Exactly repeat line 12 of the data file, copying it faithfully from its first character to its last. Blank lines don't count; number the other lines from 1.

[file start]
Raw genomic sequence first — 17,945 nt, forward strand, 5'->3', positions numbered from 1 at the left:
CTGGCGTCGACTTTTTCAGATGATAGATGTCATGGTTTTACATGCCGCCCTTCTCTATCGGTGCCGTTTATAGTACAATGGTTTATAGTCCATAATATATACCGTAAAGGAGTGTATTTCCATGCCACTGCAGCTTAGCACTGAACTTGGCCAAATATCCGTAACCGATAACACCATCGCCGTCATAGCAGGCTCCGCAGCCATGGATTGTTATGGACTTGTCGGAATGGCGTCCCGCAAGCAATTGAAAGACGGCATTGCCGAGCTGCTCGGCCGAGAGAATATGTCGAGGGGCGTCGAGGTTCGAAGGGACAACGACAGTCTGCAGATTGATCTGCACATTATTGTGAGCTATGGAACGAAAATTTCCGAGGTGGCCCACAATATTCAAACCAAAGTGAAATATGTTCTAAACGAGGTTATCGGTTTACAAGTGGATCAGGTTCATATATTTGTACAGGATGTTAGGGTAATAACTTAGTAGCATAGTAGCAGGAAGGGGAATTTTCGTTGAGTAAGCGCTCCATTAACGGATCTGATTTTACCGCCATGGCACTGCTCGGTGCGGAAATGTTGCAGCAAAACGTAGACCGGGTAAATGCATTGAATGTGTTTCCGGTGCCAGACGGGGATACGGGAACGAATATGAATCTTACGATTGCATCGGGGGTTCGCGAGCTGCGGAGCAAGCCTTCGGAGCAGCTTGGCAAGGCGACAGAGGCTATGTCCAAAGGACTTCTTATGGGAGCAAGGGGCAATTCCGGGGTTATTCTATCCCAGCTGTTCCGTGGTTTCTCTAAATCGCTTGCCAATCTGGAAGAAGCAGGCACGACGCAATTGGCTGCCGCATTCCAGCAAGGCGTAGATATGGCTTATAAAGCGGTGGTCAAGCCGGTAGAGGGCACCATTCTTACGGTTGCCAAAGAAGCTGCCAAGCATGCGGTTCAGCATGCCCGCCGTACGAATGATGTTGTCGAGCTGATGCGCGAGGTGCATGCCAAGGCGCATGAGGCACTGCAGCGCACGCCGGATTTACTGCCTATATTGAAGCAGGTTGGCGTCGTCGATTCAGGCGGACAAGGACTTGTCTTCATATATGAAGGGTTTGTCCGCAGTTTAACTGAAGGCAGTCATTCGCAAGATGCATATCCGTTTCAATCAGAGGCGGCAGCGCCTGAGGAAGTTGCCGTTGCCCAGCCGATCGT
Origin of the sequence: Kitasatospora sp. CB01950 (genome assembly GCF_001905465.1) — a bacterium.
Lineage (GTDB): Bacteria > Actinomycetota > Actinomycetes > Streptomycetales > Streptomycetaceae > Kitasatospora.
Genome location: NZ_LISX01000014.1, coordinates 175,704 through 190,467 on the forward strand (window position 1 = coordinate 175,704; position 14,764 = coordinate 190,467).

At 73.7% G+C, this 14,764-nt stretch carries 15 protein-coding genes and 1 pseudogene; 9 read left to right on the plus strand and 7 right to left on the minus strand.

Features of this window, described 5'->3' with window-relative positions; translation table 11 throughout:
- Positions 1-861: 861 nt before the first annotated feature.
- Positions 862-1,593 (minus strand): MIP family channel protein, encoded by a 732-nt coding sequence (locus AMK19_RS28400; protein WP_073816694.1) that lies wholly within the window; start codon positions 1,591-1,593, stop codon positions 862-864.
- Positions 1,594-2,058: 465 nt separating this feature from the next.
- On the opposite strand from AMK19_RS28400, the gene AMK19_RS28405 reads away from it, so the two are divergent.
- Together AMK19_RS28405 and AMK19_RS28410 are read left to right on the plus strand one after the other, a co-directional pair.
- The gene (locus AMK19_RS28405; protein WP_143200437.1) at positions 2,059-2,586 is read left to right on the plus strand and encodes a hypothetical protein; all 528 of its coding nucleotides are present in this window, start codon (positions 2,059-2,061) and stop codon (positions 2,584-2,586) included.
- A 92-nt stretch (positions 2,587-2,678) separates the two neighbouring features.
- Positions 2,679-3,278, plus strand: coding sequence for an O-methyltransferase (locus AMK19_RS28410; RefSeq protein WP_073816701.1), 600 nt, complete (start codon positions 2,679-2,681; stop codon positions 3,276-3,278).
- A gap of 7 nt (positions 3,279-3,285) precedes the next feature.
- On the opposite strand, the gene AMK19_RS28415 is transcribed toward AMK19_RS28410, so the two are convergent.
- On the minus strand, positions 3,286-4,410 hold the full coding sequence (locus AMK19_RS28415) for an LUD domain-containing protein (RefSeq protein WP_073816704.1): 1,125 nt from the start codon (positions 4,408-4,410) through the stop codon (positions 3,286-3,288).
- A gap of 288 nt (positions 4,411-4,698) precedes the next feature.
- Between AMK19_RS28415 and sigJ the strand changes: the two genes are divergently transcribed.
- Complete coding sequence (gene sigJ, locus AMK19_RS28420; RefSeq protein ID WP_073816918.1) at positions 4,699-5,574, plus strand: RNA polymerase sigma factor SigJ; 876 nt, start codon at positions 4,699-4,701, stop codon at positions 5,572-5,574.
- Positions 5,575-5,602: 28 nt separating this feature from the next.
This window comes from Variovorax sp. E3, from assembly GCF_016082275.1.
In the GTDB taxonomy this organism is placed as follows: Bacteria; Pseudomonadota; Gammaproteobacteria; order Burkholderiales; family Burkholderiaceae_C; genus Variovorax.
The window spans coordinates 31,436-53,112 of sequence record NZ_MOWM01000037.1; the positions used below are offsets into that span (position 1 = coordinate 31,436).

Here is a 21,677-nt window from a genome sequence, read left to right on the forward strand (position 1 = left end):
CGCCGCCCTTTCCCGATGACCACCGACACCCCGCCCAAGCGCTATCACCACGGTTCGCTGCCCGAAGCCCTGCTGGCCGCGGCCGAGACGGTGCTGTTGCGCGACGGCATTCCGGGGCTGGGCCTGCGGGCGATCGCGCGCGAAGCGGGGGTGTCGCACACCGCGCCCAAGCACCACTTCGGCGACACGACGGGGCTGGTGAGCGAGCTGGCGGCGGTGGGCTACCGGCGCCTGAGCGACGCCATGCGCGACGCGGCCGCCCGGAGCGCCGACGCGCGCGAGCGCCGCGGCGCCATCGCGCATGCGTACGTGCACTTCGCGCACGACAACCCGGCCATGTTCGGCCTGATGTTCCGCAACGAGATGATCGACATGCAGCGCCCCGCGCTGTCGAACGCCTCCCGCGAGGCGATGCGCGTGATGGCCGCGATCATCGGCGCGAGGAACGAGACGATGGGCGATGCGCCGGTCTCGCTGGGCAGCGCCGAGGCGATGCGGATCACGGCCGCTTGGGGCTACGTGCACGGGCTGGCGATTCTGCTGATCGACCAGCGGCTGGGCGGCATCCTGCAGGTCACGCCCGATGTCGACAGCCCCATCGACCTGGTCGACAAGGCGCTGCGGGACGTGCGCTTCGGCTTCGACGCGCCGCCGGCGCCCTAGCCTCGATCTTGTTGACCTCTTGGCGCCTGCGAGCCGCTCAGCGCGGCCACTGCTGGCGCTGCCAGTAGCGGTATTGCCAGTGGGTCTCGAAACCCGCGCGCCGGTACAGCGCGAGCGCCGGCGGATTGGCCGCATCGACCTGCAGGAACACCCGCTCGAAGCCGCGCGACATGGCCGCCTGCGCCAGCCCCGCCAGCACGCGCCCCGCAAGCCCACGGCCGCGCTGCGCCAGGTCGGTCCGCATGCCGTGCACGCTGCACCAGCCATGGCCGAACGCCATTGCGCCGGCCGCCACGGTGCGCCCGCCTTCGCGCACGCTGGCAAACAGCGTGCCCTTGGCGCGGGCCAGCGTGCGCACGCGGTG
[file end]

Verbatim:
- Together AMK19_RS28405 and AMK19_RS28410 are read left to right on the plus strand one after the other, a co-directional pair.